John Wick: Chapter 3 – Parabellum, 2019.
Directed by Chad Stahelski.
Starring Keanu Reeves, Halle Berry, Ian McShane, Laurence Fishburne, Anjelica Huston, Saïd Taghmaoui, Mark Dacascos, Lance Reddick, Jerome Flynn, Hiroyuki Sanada, Tiger Hu Chen, Asia Kate Dillon, and Jason Mantzoukas.
Super-assassin John Wick is on the run after killing a member of the international assassin’s guild, and with a $14 million price tag on his head – he is the target of hit men and women everywhere.
Just like its predecessor, John Wick: Chapter 3 – Parabellum immediately begins where the overarching story left off, even more fittingly this time as Chapter 2 not only ended on a high note but concluded leaving audiences somehow salivating for more. I called it one of the greatest American action movies of the decade and I still stand by that statement (naturally, the movie was also one of my favorites of 2017), so considering that director and co-writer Chad Stahelski (alongside returning writer and characters creator Derek Kolstad, and new script inclusions Chris Collins and Marc Abrams) has once again upped the ante in terms of insane balls-through-the-wall gun-fu and bone-snapping, cartilage-tearing fisticuffs, it’s only fair to now designate the John Wick franchise as the greatest action saga of the century so far (only The Raid compares, and with this third entry, the crown is really up for debate).
With the walls closing in on Mr. Wick (and by walls, I mean pretty much anyone that knows how to pick up a weapon and is aware of the centrical international assassins guild), the now excommunicado Baba Yaga tensely (place extra emphasis on that word, as these movies conjure up more suspense in their first five minutes than most movies can over an entire narrative, which is all the more impressive here considering the overpowered, godlike combat abilities of the titular assassin that essentially tell us he’s never really in danger until possibly the climax) heads to the library. An unorthodox place to go when there’s a $14 million price tag as a reward for your death, but A: John has a few favors/tokens stored away for a rainy day such as this one and B: breaks a guy’s neck by throat-punching him with a book. This is roughly 3 minutes into the movie. It is also quickly followed by a battle inside of an armory/museum that leads to a barn where horses assist John Wick in disposing of no-name assassins way in over their head, try as they might for all of that life-changing green. Logically, the final payoff to this explosive opening (as if there weren’t already enough brutal payoffs) is a horseback chase through the streets of New York City.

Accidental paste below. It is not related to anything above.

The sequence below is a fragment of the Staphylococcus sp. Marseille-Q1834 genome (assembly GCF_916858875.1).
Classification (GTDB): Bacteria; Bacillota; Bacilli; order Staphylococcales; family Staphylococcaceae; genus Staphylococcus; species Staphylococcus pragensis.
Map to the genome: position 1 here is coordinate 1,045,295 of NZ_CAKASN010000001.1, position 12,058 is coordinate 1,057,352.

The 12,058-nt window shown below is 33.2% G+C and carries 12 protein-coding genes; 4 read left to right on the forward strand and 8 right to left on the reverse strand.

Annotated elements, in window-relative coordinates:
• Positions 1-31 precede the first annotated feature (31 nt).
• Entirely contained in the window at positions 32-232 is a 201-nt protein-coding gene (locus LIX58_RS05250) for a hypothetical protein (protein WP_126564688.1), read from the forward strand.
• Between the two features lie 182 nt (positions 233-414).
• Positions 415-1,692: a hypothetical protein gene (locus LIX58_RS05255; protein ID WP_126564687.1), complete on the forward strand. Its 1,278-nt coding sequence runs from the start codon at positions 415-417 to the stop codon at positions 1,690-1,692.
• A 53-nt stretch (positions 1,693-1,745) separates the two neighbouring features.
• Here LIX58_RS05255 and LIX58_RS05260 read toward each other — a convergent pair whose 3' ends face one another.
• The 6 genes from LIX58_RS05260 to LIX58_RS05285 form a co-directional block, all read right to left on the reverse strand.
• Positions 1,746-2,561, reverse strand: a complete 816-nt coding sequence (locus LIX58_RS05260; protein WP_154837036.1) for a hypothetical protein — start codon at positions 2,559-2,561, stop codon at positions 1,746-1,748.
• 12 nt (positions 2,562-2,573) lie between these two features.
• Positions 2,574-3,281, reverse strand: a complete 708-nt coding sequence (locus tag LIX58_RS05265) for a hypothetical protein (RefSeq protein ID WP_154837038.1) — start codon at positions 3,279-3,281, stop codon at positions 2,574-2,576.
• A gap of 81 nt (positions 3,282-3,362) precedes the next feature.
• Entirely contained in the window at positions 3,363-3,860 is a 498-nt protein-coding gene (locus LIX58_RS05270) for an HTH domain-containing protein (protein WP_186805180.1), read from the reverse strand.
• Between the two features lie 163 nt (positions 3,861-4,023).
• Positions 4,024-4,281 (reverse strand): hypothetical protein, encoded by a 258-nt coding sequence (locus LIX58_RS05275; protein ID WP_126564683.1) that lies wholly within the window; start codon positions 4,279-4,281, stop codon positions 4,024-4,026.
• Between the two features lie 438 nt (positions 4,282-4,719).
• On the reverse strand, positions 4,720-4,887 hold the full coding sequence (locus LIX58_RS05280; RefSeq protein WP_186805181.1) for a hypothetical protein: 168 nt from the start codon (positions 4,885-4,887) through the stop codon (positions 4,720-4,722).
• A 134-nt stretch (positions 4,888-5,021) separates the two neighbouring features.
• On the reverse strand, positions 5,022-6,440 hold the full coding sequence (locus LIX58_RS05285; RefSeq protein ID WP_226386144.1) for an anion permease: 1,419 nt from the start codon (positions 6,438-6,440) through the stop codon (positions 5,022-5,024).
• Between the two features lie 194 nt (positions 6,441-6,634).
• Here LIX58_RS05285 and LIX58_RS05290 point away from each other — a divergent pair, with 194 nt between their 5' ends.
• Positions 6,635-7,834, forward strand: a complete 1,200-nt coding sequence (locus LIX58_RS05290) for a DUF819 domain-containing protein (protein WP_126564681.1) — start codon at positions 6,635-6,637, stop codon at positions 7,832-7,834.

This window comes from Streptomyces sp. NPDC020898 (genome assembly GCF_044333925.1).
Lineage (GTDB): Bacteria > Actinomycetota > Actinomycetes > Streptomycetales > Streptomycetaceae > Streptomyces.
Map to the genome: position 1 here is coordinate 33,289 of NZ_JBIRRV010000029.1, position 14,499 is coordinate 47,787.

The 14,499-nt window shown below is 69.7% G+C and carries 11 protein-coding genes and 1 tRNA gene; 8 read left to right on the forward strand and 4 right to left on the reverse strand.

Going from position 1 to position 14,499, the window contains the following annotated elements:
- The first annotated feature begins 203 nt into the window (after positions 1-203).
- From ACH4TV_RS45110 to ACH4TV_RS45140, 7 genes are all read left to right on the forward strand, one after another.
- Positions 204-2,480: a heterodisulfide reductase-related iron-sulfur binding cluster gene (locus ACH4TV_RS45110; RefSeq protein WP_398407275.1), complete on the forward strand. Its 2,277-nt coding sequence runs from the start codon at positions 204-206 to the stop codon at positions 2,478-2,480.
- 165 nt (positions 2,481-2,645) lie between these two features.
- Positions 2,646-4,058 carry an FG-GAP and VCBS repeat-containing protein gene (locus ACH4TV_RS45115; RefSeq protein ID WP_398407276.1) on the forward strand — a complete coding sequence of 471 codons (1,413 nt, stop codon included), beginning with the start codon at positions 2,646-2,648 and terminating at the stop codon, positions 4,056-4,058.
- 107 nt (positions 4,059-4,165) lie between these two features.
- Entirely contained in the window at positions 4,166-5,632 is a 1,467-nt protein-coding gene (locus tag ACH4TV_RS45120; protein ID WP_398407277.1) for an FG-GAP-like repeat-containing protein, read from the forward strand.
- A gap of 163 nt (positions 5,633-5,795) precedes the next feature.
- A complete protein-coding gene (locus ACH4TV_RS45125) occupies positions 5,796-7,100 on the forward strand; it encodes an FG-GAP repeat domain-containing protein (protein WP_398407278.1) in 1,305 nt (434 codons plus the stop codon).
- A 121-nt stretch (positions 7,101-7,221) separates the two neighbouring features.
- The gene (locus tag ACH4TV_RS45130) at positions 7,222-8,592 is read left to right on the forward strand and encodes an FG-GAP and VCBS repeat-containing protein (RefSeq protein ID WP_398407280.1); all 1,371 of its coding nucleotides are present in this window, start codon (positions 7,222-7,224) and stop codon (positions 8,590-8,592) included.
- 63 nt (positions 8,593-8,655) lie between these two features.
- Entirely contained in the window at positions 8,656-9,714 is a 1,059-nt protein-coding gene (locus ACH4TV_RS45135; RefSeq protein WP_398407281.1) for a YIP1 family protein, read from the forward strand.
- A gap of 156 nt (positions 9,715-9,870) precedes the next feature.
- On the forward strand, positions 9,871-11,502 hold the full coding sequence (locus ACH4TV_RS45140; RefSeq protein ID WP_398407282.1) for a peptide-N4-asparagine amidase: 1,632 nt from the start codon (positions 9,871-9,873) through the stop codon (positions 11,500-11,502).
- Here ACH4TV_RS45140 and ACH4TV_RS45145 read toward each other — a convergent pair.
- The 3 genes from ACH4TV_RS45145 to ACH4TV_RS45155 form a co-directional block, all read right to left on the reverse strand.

Yes, there are face-melting sequences 10-minutes in (and about 100 times over throughout the 130-minute running time), but attention should be drawn to the fact that the action and choreography here is so ambitiously and skillfully crafted that we don’t even question how we get to these various fighting playgrounds. You just accept everything as is because the movie is so relentlessly exhilarating.
I lost count 20-minutes in but let’s say 150 people die in John Wick: Chapter 3 – Parabellum. Now, people generally kick the bucket from the same methods (gunshots, stab wounds, snapped necks, vehicular slaughter, Belgian Malinois ripping off testicles, horse kicks to the fucking face, KURT ANGLE OLYMPIC SLAMMING DUDES THROUGH A GLASS FUCKING FLOOR, his methods are endless!), but the cinematography, countless martial arts moves, enemy alterations and upgrades (there’s a scene where everyone gunning for John Wick is decked out head to toe in super armor, meaning he has to adjust his own techniques by either getting close for fatal cranium shots beneath the helmet or wailing away on them with bullet sponges until they finally pierce flesh), and little touches (comedic or bloody, sometimes a combination of the two), but the direction ensures that the unprecedented carnage feels fresh. New locales such as Casablanca and aesthetically vibrant stages such as a hall of mirrors filled with colorful LED screens only enhance the above, as does some more ominous music from returning composer Tyler Bates along with some epic classical music prefacing climactic let all hell break loose finales.